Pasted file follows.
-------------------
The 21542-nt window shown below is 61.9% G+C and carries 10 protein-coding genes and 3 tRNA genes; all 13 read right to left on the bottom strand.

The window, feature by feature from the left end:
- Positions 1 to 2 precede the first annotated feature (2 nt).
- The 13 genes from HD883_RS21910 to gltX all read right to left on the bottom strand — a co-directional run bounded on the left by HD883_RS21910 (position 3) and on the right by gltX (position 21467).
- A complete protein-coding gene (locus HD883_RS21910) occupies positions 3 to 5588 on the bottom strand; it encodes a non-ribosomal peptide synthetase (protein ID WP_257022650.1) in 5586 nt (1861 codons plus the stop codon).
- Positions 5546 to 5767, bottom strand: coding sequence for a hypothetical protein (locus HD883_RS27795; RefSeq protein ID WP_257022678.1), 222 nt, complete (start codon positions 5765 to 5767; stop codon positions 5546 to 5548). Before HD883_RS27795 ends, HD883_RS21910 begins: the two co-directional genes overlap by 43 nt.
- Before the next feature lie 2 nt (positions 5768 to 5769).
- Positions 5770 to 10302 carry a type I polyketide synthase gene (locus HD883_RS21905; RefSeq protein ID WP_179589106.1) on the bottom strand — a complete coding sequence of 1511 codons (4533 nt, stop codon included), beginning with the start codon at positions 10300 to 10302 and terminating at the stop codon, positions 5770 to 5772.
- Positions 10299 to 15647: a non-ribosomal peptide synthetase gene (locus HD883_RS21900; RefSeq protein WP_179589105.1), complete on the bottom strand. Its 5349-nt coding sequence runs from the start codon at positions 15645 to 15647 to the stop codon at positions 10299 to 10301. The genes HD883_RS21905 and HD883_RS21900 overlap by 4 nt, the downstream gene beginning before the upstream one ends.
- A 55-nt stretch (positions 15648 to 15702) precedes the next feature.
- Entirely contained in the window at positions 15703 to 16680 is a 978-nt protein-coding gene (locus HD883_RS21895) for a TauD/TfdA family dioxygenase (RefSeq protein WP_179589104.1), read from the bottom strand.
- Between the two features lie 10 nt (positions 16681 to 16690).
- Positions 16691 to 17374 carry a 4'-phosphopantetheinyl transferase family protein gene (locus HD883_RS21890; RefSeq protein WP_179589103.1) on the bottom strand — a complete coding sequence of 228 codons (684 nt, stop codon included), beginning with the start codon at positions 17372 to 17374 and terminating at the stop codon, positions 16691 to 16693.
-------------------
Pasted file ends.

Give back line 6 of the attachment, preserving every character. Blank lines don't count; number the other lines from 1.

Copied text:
- Positions 5546 to 5767, bottom strand: coding sequence for a hypothetical protein (locus HD883_RS27795; RefSeq protein ID WP_257022678.1), 222 nt, complete (start codon positions 5765 to 5767; stop codon positions 5546 to 5548). Before HD883_RS27795 ends, HD883_RS21910 begins: the two co-directional genes overlap by 43 nt.